The names in the “Tombs” stories also follow conventions–arbitrary and somewhat of a whimsicality on James’s part, but conventions he feels can be useful to the readers as they become familiar with them. Males in the New City with names ending in “ar” are usually from the more wealthy, higher status classes (but not necessarily always since, after all, a once wealthy family could fall on hard times);  high-status women among the boat people have names that end in “an” (or “ann” or “anne”); ghouls almost always have names that begin with “m.”  In one story, a high caste boatwoman refers to herself as “Ana,” which, it’s explained, is a suffix without an actual name to precede it meaning she’s to be taken as “Everywoman”.

I asked him to describe his writing space.

“I have a particular room I use as an office with an off-line desk computer, file cabinets, and lots and lots and lots of bookshelves crammed with books, a lot of them reference.  Dictionaries. encyclopedias, atlases, travel guides, you name it.  Plus papers and who knows what else scattered all over when I’m in the middle of a project — I’m a messy worker.  I refer to this sometimes as the ‘computer cave,’ but there’s an outer part of the computer cave too, a second on-line computer on a table (with monitor stuffed onto a bookcase) and hooked to the phone for dial-up internet (I also refer sometimes to myself as the ‘caveman of computing’) in a corner of what was the dining room, that I use for email and for submissions, doing original writing on floppy disks which I can then switch to the second computer.  A lot of the equipment I use is second hand and cheap, but that’s my protection, too, from things like computer viruses:  important files are always backed up, and, should a computer become infected, I just replace it.   But also, as sort of a computer annex, I’ll also do work like downloading larger files, or files in more sophisticated form than the home computers are comfortable with, at the public library, thus getting some needed exercise too by usually walking downtown to get there.”

Finally I asked, “What advice would you give a new writer just starting out?”

“One word:  perseverance.  Some might even say pigheadedness.   But seriously writing takes time to develop so be prepared for lots of disappointments before the acceptance letters (emails these days) begin to come – and even then there’ll be lots of editors who, for one reason or another, may turn you down.  Don’t quit your day job.  You’ve heard that before,  but it’s true.  Even fairly steady success, especially if you’re into short fiction and poetry, is unlikely to bring in a lot of money, though there can always be exceptions (novels are better, but if you really want to make a living writing, go for nonfiction).  But then, money aside and, I think, most important,  find joy in writing whether you feel successful or not.  I think it’s the same with any art – if the joy isn’t there it isn’t worth doing.”

 

About the Author:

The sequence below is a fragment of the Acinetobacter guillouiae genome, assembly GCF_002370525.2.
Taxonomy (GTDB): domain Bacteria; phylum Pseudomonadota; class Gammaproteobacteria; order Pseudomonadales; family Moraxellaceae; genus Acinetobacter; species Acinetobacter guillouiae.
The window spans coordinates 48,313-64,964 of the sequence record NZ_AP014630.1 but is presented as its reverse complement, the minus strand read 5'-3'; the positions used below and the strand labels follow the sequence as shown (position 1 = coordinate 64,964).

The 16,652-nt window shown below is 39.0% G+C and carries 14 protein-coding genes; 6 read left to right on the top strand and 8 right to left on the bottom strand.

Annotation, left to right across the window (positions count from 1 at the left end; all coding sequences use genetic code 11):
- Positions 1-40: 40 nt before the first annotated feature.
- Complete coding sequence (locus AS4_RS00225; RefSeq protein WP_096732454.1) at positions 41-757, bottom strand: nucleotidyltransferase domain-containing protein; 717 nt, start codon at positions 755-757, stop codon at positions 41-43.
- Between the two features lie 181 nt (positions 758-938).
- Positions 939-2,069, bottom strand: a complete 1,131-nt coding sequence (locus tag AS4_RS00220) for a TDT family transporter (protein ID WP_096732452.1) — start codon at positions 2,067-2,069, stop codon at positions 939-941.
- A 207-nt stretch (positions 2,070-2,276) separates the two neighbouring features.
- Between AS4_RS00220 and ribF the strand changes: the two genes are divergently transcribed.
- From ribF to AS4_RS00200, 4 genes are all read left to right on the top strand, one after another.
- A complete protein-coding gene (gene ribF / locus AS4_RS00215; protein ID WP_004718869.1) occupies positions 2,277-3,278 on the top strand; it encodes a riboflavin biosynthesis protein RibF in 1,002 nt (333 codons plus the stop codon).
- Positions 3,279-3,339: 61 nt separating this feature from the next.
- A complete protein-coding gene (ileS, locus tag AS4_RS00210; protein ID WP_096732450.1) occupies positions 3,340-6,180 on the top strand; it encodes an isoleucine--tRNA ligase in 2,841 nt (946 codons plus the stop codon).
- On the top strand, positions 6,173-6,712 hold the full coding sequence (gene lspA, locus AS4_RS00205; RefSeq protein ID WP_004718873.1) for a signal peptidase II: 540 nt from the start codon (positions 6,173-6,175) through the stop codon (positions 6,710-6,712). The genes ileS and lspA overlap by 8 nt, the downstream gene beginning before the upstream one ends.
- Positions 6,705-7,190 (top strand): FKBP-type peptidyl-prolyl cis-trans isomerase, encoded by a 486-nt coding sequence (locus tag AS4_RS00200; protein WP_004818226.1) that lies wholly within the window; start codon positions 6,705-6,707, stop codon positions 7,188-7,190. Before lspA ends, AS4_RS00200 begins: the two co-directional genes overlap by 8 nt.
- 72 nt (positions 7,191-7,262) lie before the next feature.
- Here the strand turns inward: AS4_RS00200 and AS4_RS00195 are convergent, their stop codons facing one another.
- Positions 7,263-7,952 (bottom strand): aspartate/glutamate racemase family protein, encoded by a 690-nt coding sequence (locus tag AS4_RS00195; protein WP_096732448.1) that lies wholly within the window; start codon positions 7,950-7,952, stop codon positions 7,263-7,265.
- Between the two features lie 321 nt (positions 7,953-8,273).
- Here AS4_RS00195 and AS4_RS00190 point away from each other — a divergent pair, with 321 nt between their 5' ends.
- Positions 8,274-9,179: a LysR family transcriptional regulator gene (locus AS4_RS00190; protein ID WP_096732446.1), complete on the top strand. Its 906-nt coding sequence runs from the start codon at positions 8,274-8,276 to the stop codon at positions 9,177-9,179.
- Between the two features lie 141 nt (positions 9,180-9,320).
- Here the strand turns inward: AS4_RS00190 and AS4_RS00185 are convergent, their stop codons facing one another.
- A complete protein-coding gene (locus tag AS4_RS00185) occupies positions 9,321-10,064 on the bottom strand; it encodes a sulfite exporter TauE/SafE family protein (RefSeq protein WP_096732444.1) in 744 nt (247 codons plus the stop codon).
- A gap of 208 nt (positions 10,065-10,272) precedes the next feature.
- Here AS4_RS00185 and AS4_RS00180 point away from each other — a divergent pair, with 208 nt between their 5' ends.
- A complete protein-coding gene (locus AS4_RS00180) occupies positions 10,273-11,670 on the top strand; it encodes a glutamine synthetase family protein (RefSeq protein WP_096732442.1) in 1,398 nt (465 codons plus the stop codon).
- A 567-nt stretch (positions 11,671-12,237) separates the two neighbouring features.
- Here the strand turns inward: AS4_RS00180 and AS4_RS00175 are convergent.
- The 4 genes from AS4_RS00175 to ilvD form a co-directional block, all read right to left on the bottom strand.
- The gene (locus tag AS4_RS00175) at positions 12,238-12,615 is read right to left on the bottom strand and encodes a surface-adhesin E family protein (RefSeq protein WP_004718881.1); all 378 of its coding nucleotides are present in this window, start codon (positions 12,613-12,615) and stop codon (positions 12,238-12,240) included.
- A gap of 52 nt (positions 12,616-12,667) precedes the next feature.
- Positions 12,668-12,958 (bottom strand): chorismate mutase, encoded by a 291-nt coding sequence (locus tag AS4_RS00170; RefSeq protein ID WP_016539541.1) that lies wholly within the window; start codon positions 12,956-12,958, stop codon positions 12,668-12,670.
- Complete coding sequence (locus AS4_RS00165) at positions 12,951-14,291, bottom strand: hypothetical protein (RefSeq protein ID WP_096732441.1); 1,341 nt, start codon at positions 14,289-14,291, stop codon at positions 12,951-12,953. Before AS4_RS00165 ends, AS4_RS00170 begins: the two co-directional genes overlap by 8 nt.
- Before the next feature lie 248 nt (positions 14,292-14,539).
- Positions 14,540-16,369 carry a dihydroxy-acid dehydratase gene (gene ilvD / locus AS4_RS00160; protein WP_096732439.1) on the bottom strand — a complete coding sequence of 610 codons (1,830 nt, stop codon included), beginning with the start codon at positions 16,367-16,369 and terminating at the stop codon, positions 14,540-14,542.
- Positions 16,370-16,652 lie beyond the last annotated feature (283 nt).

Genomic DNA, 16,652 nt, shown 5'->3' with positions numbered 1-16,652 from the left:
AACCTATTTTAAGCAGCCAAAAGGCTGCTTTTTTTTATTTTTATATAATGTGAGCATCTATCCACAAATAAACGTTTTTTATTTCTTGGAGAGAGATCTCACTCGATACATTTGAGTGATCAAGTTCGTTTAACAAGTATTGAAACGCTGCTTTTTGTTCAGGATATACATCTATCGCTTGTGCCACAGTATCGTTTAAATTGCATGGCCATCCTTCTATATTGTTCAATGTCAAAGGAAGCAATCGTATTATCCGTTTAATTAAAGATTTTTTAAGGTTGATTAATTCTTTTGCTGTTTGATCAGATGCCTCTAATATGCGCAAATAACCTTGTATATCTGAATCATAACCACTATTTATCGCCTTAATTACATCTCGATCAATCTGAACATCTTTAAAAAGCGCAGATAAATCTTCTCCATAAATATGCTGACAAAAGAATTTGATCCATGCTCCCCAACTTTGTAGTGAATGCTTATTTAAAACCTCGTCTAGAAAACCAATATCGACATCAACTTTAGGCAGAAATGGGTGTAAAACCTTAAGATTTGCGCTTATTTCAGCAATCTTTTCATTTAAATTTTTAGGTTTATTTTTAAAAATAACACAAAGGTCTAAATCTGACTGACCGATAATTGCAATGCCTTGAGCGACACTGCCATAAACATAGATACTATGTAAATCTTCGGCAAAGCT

5_7 Dorr-SMJames Dorr combines the charm of a gentleman born in the US South with the wiles of a near-New York City upbringing, the canniness of a one-time New England resident, and the guile of an outwardly stolid Midwesterner, or so he says.  It is known that he was born in Florida, grew up in New Jersey, went to college in Massachusetts, and currently lives in Indiana where he also harbors a cat named Wednesday.  He is a short story writer and poet working mainly in dark fantasy and horror with forays into science fiction and mystery, and  has previously worked as a technical writer for an academic computing center, associate editor on a city magazine, a nonfiction freelance writer, and a semi-professional Renaissance musician.

Dorr’s previous books include two collections from Dark Regions Press, Strange Mistresses: Tales of Wonder and Romance and Darker Loves: Tales of Mystery and Regret; a poetry collection Vamps (A Retrospective), from Sam,’s Dot Publishing (now part of White Cat Publications); and several electronic chapbooks from Untreed Reads and elsewhere, along with nearly four hundred individual appearances from Alfred Hitchcock’s Mystery Magazine to Xenophilia.  An active member of SFWA and HWA, Dorr recently wrote the introduction to Telling Tales of Terror: Essays on Writing Horror & Dark Fiction (Damnation Books, Dec. 2012).

http://jamesdorrwriter.wordpress.com

https://www.facebook.com/james.dorr.9

5_7 TheTearsOfIsisWhat do Medusa and the goddess Isis have in common?  Are both creatresses through destruction?  And why was Isis oftentimes depicted as weeping?

Herewith are some answers as parts of a journey through art and creation, of sculpture and blood-drinking, crafting musical instruments from bone, revisiting legends of Cinderella and the Golden Fleece, of Sleeping Beauty and Dragons and Snow White — some of these, of course, well disguised.  For is not art both the recasting of what is, as well as the invention of what is not?

The Elizabethan poet Sir Philip Sidney spoke of art as “making things either better than nature bringeth forth, or, quite anew, forms such as never were in nature,” so here there be vampires, and ghouls, and insects perhaps from outer space as well as from this Earth, and visions of Saturn and life in the sea, and other wonders “such as never were in nature,” but, above all, Isis.  The Weeping Isis.  Isis with vulture wings, breasts bare and smeared with blood as in the earliest forms of her myth.

And of course, as well, Medusa.